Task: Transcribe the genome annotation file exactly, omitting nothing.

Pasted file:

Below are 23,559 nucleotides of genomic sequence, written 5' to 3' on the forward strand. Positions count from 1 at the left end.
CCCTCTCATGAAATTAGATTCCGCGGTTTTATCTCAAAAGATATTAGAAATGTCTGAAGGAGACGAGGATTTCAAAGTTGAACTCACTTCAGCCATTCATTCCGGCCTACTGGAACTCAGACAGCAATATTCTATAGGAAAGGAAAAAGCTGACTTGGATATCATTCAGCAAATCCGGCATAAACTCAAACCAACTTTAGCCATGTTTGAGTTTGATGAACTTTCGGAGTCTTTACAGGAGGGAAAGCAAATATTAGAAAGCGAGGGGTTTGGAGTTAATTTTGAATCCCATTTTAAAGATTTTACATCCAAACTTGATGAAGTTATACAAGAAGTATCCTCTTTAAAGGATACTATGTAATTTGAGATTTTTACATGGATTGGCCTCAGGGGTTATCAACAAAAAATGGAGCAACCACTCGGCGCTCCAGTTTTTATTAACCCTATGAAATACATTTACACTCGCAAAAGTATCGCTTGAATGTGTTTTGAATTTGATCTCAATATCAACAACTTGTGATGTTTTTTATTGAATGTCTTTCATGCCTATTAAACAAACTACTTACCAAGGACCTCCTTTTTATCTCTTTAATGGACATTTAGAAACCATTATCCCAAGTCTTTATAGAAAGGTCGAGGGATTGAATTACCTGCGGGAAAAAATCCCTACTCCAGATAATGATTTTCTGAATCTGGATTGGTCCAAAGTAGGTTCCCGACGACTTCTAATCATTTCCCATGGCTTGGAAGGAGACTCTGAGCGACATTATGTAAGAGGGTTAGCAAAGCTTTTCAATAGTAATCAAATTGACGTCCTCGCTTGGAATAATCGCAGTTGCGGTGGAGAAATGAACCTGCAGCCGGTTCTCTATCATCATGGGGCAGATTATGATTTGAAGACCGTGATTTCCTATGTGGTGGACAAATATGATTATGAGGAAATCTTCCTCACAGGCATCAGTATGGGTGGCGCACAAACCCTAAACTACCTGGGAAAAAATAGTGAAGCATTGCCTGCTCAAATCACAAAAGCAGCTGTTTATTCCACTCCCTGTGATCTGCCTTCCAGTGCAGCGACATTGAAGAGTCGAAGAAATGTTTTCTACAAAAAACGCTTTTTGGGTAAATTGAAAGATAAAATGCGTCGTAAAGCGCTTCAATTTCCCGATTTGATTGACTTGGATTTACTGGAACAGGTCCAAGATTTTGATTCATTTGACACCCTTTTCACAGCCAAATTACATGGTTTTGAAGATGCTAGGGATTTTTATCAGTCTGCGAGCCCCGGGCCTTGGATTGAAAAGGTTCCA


Below are 23,559 nucleotides of genomic sequence, written 5' to 3' on the forward strand. Positions count from 1 at the left end.
CCCTCTCATGAAATTAGATTCCGCGGTTTTATCTCAAAAGATATTAGAAATGTCTGAAGGAGACGAGGATTTCAAAGTTGAACTCACTTCAGCCATTCATTCCGGCCTACTGGAACTCAGACAGCAATATTCTATAGGAAAGGAAAAAGCTGACTTGGATATCATTCAGCAAATCCGGCATAAACTCAAACCAACTTTAGCCATGTTTGAGTTTGATGAACTTTCGGAGTCTTTACAGGAGGGAAAGCAAATATTAGAAAGCGAGGGGTTTGGAGTTAATTTTGAATCCCATTTTAAAGATTTTACATCCAAACTTGATGAAGTTATACAAGAAGTATCCTCTTTAAAGGATACTATGTAATTTGAGATTTTTACATGGATTGGCCTCAGGGGTTATCAACAAAAAATGGAGCAACCACTCGGCGCTCCAGTTTTTATTAACCCTATGAAATACATTTACACTCGCAAAAGTATCGCTTGAATGTGTTTTGAATTTGATCTCAATATCAACAACTTGTGATGTTTTTTATTGAATGTCTTTCATGCCTATTAAACAAACTACTTACCAAGGACCTCCTTTTTATCTCTTTAATGGACATTTAGAAACCATTATCCCAAGTCTTTATAGAAAGGTCGAGGGATTGAATTACCTGCGGGAAAAAATCCCTACTCCAGATAATGATTTTCTGAATCTGGATTGGTCCAAAGTAGGTTCCCGACGACTTCTAATCATTTCCCATGGCTTGGAAGGAGACTCTGAGCGACATTATGTAAGAGGGTTAGCAAAGCTTTTCAATAGTAATCAAATTGACGTCCTCGCTTGGAATAATCGCAGTTGCGGTGGAGAAATGAACCTGCAGCCGGTTCTCTATCATCATGGGGCAGATTATGATTTGAAGACCGTGATTTCCTATGTGGTGGACAAATATGATTATGAGGAAATCTTCCTCACAGGCATCAGTATGGGTGGCGCACAAACCCTAAACTACCTGGGAAAAAATAGTGAAGCATTGCCTGCTCAAATCACAAAAGCAGCTGTTTATTCCACTCCCTGTGATCTGCCTTCCAGTGCAGCGACATTGAAGAGTCGAAGAAATGTTTTCTACAAAAAACGCTTTTTGGGTAAATTGAAAGATAAAATGCGTCGTAAAGCGCTTCAATTTCCCGATTTGATTGACTTGGATTTACTGGAACAGGTCCAAGATTTTGATTCATTTGACACCCTTTTCACAGCCAAATTACATGGTTTTGAAGATGCTAGGGATTTTTATCAGTCTGCGAGCCCCGGGCCTTGGATTGAAAAGGTTCCA